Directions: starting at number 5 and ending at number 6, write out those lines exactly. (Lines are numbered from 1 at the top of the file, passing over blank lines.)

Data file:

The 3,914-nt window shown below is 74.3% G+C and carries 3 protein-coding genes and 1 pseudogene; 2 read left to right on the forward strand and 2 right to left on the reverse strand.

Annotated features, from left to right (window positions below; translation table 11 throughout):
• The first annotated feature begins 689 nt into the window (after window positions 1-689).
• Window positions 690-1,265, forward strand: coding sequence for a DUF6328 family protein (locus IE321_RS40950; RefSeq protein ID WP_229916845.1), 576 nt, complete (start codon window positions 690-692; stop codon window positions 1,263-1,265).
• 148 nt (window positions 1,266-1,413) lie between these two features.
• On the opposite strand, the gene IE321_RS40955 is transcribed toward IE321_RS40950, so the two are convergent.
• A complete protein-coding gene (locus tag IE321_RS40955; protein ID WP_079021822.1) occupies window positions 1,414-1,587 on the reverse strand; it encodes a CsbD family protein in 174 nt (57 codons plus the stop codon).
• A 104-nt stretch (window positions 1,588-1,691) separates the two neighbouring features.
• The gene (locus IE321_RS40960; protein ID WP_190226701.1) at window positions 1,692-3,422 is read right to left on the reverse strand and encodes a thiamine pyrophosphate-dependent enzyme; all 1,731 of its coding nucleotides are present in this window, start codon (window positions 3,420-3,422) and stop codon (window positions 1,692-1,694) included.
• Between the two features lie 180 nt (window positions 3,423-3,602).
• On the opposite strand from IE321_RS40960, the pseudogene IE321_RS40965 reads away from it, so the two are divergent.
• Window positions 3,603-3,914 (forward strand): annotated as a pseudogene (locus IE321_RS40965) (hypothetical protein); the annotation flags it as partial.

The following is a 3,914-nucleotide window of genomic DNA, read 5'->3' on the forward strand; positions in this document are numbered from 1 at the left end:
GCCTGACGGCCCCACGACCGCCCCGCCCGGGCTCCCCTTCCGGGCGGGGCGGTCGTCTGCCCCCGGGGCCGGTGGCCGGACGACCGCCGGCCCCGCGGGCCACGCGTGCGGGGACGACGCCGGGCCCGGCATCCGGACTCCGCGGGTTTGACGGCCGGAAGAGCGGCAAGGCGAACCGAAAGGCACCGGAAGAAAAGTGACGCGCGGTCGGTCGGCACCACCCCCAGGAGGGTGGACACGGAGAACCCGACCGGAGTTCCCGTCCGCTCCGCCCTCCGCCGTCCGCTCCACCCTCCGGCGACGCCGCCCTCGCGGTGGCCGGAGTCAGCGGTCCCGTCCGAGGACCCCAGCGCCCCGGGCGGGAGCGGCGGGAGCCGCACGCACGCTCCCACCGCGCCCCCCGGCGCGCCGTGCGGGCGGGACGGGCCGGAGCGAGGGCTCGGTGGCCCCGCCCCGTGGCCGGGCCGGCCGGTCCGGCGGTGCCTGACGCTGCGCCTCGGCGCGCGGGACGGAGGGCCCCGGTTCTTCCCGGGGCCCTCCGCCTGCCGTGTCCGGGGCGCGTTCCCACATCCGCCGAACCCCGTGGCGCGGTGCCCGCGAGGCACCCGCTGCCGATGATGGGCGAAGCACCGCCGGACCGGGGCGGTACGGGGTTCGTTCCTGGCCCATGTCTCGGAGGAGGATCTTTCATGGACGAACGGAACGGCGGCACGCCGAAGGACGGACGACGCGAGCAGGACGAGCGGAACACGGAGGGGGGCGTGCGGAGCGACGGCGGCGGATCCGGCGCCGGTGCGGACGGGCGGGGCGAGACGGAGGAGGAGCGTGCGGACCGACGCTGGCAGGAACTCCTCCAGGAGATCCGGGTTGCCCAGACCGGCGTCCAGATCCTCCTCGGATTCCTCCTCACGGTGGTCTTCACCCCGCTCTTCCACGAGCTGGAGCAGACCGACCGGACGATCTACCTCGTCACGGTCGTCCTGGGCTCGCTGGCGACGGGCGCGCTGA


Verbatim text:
• 148 nt (window positions 1,266-1,413) lie between these two features.
• On the opposite strand, the gene IE321_RS40955 is transcribed toward IE321_RS40950, so the two are convergent.